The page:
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    I play video games, I buy and listen to music of all sorts, I mess around on an acoustic guitar, I own video capture and editing software, I randomly dance around at any opportunity, spend time out shopping for more music/games/film or seeing folk...the usual, really.

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  1. I'd do the centipede first and maybe Genichiro last. The centipede is harsh until you figure out the gimmick, whilst Genichiro is one of the more involved encounters.
  2. Hmm, am I going to have to rewrite my OP's install instructions again...? Thanks Amazon. Thamazon. E: made a few edits after going through the process myself.
  3. There’s something weirdly dissonant about the effort gone into capturing the samurai movie vibe with the standoffs and the visual filters and the swirling blossom... only to wrap it around the foundations of the big budget open world outpost-liberating modern videogame experience. I could probably get over it and enjoy it as a fun thing that doesn’t require deep thought, but it is a strange one.
  4. I overlevelled myself to Lv62 (and even then the danger of one-shots was real) and maxed out most of my MP item carrying capacities so that I could use the most powerful moves (“Essence of _______” etc.) However, I only really spent MP to get through the tougher phases as quickly as possible - I’d use cheaper moves up until then. (Especially when most of my party had some kind of move or accessory that recovered a bit of MP for free...) It’s definitely one of the game’s major walls though, so you’re not alone in the struggle.
  5. At least get enough cans to afford the Sega music CDs for the bar’s jukebox
  6. Qazimod


    It's classified as bullet hell so I'm putting it here: Steam description: "A bullet hell fishing game, this. Bop fish with your hook, do not miss. With loot from the blue, a way is paved to, a fishing apotheosis." £3.99. https://store.steampowered.com/app/1457840/Fishticuffs/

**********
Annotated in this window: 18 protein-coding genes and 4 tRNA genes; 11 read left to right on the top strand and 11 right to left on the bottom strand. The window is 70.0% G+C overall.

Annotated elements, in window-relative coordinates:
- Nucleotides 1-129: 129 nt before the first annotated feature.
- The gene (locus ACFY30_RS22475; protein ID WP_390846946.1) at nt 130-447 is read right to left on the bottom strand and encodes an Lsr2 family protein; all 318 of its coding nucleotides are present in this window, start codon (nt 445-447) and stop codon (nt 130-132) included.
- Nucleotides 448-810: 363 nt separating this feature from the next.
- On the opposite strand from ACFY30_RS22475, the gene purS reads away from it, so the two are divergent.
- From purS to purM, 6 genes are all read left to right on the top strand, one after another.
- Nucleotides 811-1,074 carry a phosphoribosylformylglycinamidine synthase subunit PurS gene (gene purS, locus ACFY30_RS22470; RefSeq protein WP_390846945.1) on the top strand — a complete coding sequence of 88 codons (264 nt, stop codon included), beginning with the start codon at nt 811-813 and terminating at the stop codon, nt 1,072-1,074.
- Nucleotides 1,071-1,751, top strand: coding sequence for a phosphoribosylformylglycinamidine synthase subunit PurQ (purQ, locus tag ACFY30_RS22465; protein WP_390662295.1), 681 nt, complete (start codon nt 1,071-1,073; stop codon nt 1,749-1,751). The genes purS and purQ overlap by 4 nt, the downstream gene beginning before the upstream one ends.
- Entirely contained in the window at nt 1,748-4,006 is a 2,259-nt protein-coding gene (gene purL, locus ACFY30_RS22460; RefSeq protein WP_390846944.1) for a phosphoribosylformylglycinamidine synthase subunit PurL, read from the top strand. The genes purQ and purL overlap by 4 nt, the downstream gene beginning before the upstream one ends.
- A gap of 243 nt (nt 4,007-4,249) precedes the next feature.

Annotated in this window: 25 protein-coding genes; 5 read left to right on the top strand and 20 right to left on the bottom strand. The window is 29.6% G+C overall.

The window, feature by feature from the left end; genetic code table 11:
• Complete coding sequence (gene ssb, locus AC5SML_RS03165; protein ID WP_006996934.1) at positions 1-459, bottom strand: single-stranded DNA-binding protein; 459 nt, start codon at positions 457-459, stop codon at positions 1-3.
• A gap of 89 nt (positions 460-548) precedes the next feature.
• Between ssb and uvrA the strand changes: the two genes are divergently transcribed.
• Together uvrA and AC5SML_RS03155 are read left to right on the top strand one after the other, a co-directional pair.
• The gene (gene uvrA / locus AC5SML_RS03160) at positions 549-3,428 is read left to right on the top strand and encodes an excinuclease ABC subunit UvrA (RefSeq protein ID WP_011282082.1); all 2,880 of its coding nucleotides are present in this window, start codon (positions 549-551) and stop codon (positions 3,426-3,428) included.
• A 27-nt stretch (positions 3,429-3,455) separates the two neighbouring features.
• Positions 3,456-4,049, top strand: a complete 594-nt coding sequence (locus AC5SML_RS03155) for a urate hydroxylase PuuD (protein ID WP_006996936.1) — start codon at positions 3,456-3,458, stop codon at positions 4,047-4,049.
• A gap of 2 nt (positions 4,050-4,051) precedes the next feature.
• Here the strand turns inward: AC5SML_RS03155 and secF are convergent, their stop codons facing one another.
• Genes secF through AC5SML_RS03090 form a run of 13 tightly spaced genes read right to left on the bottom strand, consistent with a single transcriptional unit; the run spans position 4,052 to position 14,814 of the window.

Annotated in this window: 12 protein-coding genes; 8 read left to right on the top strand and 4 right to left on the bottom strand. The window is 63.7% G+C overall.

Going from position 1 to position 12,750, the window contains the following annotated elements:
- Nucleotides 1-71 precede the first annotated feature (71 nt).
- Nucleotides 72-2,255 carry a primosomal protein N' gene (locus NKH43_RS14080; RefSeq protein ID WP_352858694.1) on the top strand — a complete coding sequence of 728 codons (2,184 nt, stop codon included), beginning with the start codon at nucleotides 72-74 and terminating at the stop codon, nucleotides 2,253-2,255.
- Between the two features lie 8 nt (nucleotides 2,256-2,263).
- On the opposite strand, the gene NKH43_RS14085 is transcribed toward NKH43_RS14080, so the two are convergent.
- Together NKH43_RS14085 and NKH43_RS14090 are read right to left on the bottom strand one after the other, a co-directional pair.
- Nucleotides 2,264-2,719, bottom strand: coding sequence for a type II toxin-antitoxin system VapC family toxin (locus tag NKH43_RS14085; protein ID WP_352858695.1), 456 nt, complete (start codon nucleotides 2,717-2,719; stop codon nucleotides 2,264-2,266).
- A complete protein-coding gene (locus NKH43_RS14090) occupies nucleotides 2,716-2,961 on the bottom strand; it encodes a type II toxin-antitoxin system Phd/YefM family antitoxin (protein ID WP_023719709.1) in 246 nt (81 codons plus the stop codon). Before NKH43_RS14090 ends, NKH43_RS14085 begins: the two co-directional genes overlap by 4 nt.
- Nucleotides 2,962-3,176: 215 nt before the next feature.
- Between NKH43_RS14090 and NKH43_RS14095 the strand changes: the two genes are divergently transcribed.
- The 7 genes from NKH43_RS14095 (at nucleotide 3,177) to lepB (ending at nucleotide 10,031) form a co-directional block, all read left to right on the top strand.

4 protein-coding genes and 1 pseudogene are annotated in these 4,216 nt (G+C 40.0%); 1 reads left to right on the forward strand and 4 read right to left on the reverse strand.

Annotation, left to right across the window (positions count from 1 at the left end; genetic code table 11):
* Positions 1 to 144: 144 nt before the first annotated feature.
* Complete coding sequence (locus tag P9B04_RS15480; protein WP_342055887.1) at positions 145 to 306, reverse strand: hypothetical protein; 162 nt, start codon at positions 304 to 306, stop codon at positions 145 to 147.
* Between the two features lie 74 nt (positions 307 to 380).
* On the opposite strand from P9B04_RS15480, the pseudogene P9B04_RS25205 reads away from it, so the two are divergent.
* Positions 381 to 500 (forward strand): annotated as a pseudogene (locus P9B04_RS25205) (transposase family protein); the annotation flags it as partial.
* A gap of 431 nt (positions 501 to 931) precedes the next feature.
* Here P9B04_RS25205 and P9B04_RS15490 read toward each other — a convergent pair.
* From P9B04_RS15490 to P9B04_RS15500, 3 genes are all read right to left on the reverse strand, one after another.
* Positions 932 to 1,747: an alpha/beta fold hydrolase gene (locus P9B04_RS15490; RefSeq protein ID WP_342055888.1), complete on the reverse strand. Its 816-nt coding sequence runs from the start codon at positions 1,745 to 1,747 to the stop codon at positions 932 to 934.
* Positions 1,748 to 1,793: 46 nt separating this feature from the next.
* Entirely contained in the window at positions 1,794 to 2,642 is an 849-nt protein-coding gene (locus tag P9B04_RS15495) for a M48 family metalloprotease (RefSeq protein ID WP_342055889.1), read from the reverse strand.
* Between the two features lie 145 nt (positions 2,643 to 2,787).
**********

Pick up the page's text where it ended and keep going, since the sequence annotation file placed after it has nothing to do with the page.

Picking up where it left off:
7. Ape notes:
  8. There’s definitely something nice about a “clean” low-poly look where there are a lot of bold colours but it’s not a complete mess. It’s the same thing that all of the kickstarter indie games based on classic arcade racers try to go for, so it clearly has some appeal.
  9. I had to go through a few rewrites of my own text when I read them back and thought they were a bit too sassy. Not all of us have played everything on this list so we kind of have to go by general feel... but if it's any consolation, the above is an improvement over the first drafts I had.
  10. New trailer (it's age-restricted so I can't embed without the embed being turned into a click-through thing)
  11. Jumpala is out next Tuesday: I first heard of this during the Steam Autumn Game Festival and it looks like a fun little multiplayer thing. Jump on platforms to change them to your colour as the stage scrolls up - any platforms that are your colour when they scroll offscreen will earn you points. Different characters come with special moves that affect the field in various ways, and it will have local and online play. It looks nice and accessible but with opportunities for creative tactics, but I might wait and see what people say about the online play (is it easy t
  12. What @Camel said, really - the games need to have moments of enjoying the speed, but when this is done too much it becomes a bit "hold right to win". The first one was probably more like a conventional platformer than any of the other classic-era games, with moments of speed broken up by careful platforming... but I kind of like it for that reason. I still enjoy playing 2, 3, etc... but if forced to list my favourites I'd probably rate the original over them.
  13. 12. Yakuza: Like A Dragon How do you make a game about gang crime and violent beatdowns feel like wholesome entertainment in the way that Yakuza: Like A Dragon does? I guess that having a cast of charming and affable characters led by a protagonist living the dream of a videogame hero is a strong first step. The tonal shifts between gritty drama in narrative scenes and fantastical battles during encounters might seem a bit much in any other franchise, but for Sega's long-running series it feels like the logical evolution. Whilst it's still quite a violent game (to put
  14. I'm generally okay because I don't get or expect many viewers (I'm just streaming for fun) but I think a number of applications let you apply a delay. So you can force it to only read a message every x seconds - in a way, that's not much better because of fragmented discussion... but it might be useful if everyone's screaming at you in unison to do something!
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